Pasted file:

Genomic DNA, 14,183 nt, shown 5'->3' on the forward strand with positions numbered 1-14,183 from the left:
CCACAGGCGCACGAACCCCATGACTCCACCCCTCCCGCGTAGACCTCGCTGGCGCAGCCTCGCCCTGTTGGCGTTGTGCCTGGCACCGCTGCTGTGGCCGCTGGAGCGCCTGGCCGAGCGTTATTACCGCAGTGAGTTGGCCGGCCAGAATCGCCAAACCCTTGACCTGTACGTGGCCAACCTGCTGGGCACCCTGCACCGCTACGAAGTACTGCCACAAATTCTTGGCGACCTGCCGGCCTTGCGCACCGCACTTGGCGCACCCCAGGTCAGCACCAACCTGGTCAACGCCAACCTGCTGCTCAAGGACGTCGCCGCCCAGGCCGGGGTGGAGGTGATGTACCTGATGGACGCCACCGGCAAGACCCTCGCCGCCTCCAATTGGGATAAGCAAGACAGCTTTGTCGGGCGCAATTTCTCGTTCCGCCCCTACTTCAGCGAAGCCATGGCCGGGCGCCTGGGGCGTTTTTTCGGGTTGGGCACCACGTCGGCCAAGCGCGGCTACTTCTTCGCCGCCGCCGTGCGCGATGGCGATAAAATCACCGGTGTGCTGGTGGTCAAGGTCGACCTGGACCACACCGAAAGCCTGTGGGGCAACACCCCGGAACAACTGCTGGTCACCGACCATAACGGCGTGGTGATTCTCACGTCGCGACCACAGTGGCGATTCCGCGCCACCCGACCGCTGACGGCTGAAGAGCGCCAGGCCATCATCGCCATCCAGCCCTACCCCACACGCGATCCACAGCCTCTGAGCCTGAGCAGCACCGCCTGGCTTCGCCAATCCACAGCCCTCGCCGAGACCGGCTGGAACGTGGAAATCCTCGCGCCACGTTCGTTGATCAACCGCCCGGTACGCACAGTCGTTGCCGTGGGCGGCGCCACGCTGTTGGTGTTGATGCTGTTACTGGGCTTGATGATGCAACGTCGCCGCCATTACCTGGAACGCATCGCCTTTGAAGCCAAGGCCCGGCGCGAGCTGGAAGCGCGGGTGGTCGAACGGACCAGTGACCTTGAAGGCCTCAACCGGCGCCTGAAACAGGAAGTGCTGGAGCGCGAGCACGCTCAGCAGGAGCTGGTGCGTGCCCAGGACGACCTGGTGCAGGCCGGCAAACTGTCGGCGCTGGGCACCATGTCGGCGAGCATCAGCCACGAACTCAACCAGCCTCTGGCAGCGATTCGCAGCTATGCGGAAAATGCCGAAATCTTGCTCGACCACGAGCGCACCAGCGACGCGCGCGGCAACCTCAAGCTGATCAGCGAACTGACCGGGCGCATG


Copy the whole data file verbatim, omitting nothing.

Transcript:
Genomic DNA, 14,183 nt, shown 5'->3' on the forward strand with positions numbered 1-14,183 from the left:
CCACAGGCGCACGAACCCCATGACTCCACCCCTCCCGCGTAGACCTCGCTGGCGCAGCCTCGCCCTGTTGGCGTTGTGCCTGGCACCGCTGCTGTGGCCGCTGGAGCGCCTGGCCGAGCGTTATTACCGCAGTGAGTTGGCCGGCCAGAATCGCCAAACCCTTGACCTGTACGTGGCCAACCTGCTGGGCACCCTGCACCGCTACGAAGTACTGCCACAAATTCTTGGCGACCTGCCGGCCTTGCGCACCGCACTTGGCGCACCCCAGGTCAGCACCAACCTGGTCAACGCCAACCTGCTGCTCAAGGACGTCGCCGCCCAGGCCGGGGTGGAGGTGATGTACCTGATGGACGCCACCGGCAAGACCCTCGCCGCCTCCAATTGGGATAAGCAAGACAGCTTTGTCGGGCGCAATTTCTCGTTCCGCCCCTACTTCAGCGAAGCCATGGCCGGGCGCCTGGGGCGTTTTTTCGGGTTGGGCACCACGTCGGCCAAGCGCGGCTACTTCTTCGCCGCCGCCGTGCGCGATGGCGATAAAATCACCGGTGTGCTGGTGGTCAAGGTCGACCTGGACCACACCGAAAGCCTGTGGGGCAACACCCCGGAACAACTGCTGGTCACCGACCATAACGGCGTGGTGATTCTCACGTCGCGACCACAGTGGCGATTCCGCGCCACCCGACCGCTGACGGCTGAAGAGCGCCAGGCCATCATCGCCATCCAGCCCTACCCCACACGCGATCCACAGCCTCTGAGCCTGAGCAGCACCGCCTGGCTTCGCCAATCCACAGCCCTCGCCGAGACCGGCTGGAACGTGGAAATCCTCGCGCCACGTTCGTTGATCAACCGCCCGGTACGCACAGTCGTTGCCGTGGGCGGCGCCACGCTGTTGGTGTTGATGCTGTTACTGGGCTTGATGATGCAACGTCGCCGCCATTACCTGGAACGCATCGCCTTTGAAGCCAAGGCCCGGCGCGAGCTGGAAGCGCGGGTGGTCGAACGGACCAGTGACCTTGAAGGCCTCAACCGGCGCCTGAAACAGGAAGTGCTGGAGCGCGAGCACGCTCAGCAGGAGCTGGTGCGTGCCCAGGACGACCTGGTGCAGGCCGGCAAACTGTCGGCGCTGGGCACCATGTCGGCGAGCATCAGCCACGAACTCAACCAGCCTCTGGCAGCGATTCGCAGCTATGCGGAAAATGCCGAAATCTTGCTCGACCACGAGCGCACCAGCGACGCGCGCGGCAACCTCAAGCTGATCAGCGAACTGACCGGGCGCATG